The remark stating that the shares "under the programme/agreement" are not transferable on the open market refers according to the Danish Ministry of Employment to the situation where the employer as part of the programme/agreement (i.e. the stock option programme) has included a term to the effect that the employee may neither transfer his options nor shares to any third party (not even at market price). In other words; a clause imposing a limitation of transferability on the employee.
In case of any such clause, a repurchase clause can generally not be brought into effect unless it has been agreed in connection with the termination and if such an agreement may be deemed reasonable.
The new rules will come into force on 1 January 2019 and will only apply to new employee stock programmes, i.e. programmes made after 1 January 2019. Existing arrangements will still have to comply with the current rules and may generally not be changed.
Bird & Bird's comments:
- The amendments entail a radical change of the rules currently in force and will leave employers in a much more favourable position than today as employees may be stripped of their rights to stock options in all employment termination situations.
- Furthermore, the option to agree on repurchase leaves the employers in a much more favourable position than today even though the bill involves a great deal of uncertainty relating to any such repurchase.
- An employer must i.a. consider whether a clause on the transferability in the option programme or a repurchase clause pursuant to section 2 will prevail since a transferability clause under the arrangement – according to the explanatory remarks of the bill – may hinder an agreement on repurchase pursuant to section 4 of the act.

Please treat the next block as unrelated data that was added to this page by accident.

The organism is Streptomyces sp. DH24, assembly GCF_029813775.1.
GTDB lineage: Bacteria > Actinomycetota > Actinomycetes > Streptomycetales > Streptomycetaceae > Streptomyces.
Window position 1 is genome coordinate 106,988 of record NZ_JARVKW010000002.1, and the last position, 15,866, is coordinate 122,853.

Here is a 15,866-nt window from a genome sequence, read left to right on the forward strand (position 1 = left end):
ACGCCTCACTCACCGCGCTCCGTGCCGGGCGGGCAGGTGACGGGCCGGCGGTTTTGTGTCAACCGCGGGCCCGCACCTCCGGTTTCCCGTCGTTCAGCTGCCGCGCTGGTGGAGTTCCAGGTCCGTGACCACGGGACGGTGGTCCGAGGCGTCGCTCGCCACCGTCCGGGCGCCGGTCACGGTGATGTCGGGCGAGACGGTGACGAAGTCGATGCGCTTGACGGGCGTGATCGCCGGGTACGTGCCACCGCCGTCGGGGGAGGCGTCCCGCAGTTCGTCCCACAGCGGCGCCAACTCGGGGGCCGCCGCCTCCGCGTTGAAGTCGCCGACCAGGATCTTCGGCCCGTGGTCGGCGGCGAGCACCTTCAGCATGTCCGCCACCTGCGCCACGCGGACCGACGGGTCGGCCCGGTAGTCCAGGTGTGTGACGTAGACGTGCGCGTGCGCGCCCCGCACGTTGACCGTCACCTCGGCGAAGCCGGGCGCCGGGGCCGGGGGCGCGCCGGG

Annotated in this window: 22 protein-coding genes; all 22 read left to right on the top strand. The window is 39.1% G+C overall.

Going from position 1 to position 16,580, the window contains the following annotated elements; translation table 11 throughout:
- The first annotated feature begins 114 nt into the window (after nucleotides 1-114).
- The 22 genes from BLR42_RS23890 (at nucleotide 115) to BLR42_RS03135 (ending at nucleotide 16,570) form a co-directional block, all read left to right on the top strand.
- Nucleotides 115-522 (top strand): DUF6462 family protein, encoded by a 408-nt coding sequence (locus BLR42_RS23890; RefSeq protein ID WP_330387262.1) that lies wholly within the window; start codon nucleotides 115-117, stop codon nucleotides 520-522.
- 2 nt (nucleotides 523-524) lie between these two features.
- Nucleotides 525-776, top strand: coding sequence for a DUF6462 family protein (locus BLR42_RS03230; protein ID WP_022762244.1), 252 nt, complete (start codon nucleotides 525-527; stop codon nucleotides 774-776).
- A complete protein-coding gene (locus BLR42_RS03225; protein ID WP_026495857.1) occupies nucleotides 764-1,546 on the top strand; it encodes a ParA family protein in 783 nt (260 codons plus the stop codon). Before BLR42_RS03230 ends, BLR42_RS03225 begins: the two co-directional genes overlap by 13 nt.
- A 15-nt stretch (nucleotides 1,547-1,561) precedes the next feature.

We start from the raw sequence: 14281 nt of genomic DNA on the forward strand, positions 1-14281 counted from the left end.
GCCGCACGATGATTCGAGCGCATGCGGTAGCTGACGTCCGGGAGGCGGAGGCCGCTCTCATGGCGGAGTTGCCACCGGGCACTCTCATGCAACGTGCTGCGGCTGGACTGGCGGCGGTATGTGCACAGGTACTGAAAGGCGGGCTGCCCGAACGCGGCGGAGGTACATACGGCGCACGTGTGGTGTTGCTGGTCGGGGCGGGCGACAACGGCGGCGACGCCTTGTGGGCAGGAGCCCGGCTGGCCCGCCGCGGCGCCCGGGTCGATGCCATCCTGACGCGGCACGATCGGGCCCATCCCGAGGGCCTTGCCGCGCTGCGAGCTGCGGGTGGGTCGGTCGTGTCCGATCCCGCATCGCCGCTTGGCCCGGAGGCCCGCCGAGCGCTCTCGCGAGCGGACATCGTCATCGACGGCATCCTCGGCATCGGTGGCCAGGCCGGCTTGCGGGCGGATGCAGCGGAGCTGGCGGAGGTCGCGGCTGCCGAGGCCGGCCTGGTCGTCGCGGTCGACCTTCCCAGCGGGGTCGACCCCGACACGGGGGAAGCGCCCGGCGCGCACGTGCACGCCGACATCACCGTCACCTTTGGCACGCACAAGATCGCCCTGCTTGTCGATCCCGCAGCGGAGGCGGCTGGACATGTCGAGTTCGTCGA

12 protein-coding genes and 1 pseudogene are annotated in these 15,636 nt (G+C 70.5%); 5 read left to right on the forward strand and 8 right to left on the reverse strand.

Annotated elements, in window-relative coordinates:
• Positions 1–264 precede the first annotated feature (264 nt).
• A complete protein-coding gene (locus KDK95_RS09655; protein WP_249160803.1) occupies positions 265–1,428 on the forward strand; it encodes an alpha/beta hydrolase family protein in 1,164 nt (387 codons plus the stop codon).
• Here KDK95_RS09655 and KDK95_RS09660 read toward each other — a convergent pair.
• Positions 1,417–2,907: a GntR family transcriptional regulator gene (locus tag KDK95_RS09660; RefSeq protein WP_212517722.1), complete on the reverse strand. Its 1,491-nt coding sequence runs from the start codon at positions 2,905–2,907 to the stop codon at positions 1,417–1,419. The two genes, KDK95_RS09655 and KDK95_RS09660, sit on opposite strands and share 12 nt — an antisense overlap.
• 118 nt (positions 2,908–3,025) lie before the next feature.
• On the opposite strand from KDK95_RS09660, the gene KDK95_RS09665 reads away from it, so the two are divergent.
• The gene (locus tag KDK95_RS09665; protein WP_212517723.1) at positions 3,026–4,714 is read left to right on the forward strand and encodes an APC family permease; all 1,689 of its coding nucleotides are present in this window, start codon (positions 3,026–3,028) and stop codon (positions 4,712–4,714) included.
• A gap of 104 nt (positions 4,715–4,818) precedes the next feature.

- The requirement for the repurchase to take place at market price may also seem undesirable in a situation where the employee has materially breached the employment contract.
- In the preparatory work on the bill, the Ministry of Employment stated that the amendment of the act does not include programmes entered into prior to the effective date of the act (1 January 2019), and furthermore that it is "not the intention of the bill to limit the access to set aside an agreement if it is deemed unreasonable, see section 36 of the Contracts Act." With the limitation of the access to repurchase suggested by the bill, it may be considered if the Ministry of Employment based on this expresses an opinion of the current law which is critical of the validity of repurchase clauses – including the clauses outside the stock option area.1
1 The validity of repurchase clauses is i.a. decided in the Danish Law Gazette (UfR) 2011.2654H (employee shares purchased at market price), and in UfR 2011.193H and UfR 2011.203/1, /2 og /3H (all employee shares purchased at a discount), it has been decided whether such employee shares are subject to section 17a of the Danish Salaried Employees' Act.